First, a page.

Britvic review reveals soft drink trends
Director of Sustainability Trystan Farnworth gives his take on the key findings and what the future holds for the category
With several new trends impacting the market identified in Britvic’s Soft Drinks Review, what should wholesalers be doing to ensure they’re staying on the ball with it all?
From a range and availability point of view, the wholesale industry does a great job of getting brands to market. The area we can work with them to drive harder on is signposting those new trends much more clearly, rather than just being a box on a shelf. For example, for core range, how can we help them to pull out messages, such as ‘every retailer who comes into this depot should be stocking Robinsons one litre orange’?
The other thing that we can help wholesalers do is to make sure independent retailers, who get less category advice than via a symbol operator, are aware of the new trends. If we talk about Purdey’s and natural energy – which is an emerging category and a different consumer proposition to traditional energy – we’ve got to work with wholesalers to get that message to the retailer.
How would you suggest getting that message across?
One way is for those wholesalers who have apps to use them in a better way to share innovation and inspiration. The industry is moving away from apps and websites being simply about ordering the product to being more basic e-commerce tools in terms of upsells or promotions. The next phase is helping retailers to run a better business.
Apps are really interesting, especially if you think an independent retailer might be busy one minute, then have a few minutes’ downtime the next.
The other thing is in depot. We’ve started to see a number of wholesalers convey core-range messaging: Booker does that with the Core In Every Store facility and Bestway does it too, in terms of barkers and fins in depot. But all we’re doing is signposting best sellers and we should apply that to emerging categories or new products as well.
The review looks back at 2018 and flags the CO² crisis as a particularly big issue. What can be learned from this?
The CO2 shortage was big, but we shouldn’t look at it as a CO2 problem, more as an important reminder of how fragile the whole supply chain is because it only takes one thing to fall over to cause a problem.
For me, whether it was water, fruit, sugar or CO2, it’s just a reminder that we need to have a truly sustainable supply chain. That would be our biggest take out from it.
In terms of what Britvic is doing with the supply chain, we’re spending £250 million to completely transform the supply chain network in Great Britain, with new lines
and capability. That type of thing can help us make more product, more quickly on a more flexible basis, so it gives us more capacity to make things.
We’re also putting down more warehousing facilities at factories to increase storage capacity so if things do get more challenging in the supply chain, we can be far more flexible in terms of the stock we’re sat on.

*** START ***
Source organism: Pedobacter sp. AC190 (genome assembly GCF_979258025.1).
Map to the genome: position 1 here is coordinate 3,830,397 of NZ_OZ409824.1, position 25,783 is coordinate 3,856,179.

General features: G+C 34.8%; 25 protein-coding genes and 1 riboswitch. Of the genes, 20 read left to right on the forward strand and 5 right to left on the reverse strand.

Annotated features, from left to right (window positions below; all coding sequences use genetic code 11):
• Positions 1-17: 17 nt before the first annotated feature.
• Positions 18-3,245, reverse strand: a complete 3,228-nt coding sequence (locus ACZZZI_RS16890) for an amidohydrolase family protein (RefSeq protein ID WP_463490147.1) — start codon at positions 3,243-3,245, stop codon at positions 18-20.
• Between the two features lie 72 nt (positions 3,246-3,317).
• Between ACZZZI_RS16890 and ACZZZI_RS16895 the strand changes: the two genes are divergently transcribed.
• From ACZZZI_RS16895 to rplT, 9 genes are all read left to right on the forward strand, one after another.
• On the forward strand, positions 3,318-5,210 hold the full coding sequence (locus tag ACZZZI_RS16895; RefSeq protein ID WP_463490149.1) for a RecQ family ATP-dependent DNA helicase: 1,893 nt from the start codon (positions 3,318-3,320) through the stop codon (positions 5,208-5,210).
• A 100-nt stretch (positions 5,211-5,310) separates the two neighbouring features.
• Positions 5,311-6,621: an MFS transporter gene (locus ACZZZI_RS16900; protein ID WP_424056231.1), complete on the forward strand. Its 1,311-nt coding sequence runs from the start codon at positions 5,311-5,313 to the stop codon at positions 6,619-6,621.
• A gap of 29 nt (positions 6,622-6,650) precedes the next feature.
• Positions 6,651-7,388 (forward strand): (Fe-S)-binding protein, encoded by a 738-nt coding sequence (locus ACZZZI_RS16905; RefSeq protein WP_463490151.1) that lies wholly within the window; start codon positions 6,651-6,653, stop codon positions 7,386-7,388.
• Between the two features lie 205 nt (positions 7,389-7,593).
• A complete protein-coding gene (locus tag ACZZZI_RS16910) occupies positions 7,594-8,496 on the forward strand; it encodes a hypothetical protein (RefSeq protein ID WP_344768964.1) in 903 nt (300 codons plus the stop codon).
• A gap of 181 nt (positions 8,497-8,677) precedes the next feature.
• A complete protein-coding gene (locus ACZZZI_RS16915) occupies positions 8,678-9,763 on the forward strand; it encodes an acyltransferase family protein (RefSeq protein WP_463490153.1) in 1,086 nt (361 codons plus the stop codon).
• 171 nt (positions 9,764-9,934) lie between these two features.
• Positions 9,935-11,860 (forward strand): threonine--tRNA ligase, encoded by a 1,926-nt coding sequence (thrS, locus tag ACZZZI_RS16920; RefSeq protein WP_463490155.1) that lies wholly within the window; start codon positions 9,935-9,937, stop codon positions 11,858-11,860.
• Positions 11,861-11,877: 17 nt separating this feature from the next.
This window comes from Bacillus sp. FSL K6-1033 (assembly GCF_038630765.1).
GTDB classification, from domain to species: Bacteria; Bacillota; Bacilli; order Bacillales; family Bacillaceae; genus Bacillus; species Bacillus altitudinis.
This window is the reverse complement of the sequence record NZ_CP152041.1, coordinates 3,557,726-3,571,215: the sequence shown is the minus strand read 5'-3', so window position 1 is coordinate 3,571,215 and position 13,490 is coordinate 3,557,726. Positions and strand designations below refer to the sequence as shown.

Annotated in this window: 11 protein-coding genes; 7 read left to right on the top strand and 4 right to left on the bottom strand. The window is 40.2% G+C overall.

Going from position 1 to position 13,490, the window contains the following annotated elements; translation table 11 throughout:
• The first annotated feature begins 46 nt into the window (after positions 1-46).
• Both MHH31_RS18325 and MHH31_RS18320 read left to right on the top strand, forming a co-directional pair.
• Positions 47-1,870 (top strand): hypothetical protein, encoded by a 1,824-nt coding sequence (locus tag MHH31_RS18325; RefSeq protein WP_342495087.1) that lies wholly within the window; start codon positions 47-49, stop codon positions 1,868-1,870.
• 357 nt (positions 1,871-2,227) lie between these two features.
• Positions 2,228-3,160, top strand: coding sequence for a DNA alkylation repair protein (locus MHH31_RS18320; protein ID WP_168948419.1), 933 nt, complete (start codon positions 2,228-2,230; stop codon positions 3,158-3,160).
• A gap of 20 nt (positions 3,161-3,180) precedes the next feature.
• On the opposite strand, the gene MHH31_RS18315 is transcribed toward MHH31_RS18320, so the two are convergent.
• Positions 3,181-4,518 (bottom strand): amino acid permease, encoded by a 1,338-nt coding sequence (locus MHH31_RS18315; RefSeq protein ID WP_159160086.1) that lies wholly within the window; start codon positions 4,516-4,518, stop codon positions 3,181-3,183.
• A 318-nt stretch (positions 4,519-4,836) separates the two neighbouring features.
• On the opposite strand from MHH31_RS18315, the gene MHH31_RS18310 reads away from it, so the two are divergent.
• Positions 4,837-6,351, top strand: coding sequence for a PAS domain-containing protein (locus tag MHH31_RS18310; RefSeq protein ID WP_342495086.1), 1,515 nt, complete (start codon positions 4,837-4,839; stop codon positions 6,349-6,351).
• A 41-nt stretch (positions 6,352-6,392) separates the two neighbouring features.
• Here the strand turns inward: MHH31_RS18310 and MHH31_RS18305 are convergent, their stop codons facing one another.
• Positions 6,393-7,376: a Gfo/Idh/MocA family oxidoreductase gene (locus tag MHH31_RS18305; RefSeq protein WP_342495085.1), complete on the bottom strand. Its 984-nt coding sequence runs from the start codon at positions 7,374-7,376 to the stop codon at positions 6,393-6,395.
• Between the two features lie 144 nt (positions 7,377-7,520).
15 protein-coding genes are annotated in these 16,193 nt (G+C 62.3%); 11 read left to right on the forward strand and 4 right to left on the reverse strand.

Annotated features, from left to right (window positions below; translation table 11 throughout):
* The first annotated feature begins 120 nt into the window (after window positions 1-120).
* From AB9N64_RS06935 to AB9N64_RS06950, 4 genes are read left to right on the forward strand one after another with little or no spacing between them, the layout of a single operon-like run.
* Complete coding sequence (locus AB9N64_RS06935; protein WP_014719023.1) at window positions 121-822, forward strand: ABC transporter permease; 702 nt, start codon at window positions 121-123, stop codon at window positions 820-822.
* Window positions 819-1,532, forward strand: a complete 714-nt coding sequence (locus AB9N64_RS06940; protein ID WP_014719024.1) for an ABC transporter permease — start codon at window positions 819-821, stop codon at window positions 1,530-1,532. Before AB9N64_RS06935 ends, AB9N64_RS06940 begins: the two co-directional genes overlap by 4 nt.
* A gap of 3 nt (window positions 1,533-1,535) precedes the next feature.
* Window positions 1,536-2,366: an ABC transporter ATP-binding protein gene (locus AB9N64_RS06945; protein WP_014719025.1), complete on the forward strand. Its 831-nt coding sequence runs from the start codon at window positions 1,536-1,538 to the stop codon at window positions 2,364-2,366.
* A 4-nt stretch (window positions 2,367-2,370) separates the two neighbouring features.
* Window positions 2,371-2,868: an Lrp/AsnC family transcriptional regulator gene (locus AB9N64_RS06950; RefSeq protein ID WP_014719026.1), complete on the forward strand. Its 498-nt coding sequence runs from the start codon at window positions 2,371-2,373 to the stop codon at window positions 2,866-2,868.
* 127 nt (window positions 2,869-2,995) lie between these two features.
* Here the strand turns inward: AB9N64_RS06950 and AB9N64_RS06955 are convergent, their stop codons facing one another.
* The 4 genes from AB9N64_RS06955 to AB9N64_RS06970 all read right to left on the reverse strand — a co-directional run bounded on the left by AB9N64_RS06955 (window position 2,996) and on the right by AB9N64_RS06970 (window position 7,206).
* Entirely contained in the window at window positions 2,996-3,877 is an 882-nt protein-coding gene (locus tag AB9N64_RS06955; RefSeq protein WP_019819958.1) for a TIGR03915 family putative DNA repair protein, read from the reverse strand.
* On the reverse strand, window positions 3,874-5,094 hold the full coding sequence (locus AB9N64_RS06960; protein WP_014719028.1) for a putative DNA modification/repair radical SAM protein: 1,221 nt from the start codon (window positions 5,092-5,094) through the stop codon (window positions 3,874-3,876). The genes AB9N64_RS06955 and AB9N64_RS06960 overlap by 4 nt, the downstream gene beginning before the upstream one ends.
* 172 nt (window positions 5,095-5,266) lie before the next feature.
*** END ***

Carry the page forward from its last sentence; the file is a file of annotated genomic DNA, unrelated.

Does this mean Britvic will be working even closer with wholesalers too?
We need wholesalers to work with us, but we need to work with them too. The ongoing challenge for us as a supplier is not just providing wholesalers with data because it’s actionable insight that’s most important.
The other place where there’s a huge opportunity is the importance of case packaging to communicate messaging. We can take certain approaches that are good, but there’s no guarantee of that getting through, so we want to start passing on key information like this on our packs. If you’re an independent store owner and open the pack up to put drinks in the fridge, that’s the point when you’re most likely to get that message across – at the point that they’re really thinking about the brand. We did that last year with the soft drinks levy to reassure people with a consistent message that showed if drinks were above or below levy.
With trends showing that some consumers are willing to pay more for healthier and more environmentally friendly products, does that translate to wholesalers too?
It should do. From a spend-more perspective, I think we’ll see more of that coming through. For a wholesaler – in a high-volume, low-margin industry – that is going to pay more for a supplier’s brand, it wants assurance that the shopper is going to pay more as well. That’s the unpredictable bit.
What we’re seeing at the moment is a huge rise in the public’s consciousness of littering and packaging, but the consciousness is not fully translating into action as yet, so there are only small changes in consumers’ behaviour. The job for us as a supplier running a truly sustainable packaging plan is that it can’t mean extra cost – we have to find ways of doing what’s right, without passing a cost on.
Britvic is planning to take a lead role in the launch of a consumer-facing Deposit Return Scheme (DRS). Is there any part wholesalers can play with this?
There are some potentially interesting roles wholesalers can play. I know that some wholesalers already take back cooking oil, for example, so there’s no reason why we couldn’t see the same service for plastics. One of the big questions in cash and carry is that as footfall decreases, there is almost too much space, so you could see an interesting trend where you see the evolution of a cash and carry to becoming a business centre – not just somewhere to buy but somewhere to get advice and somewhere to recycle as well.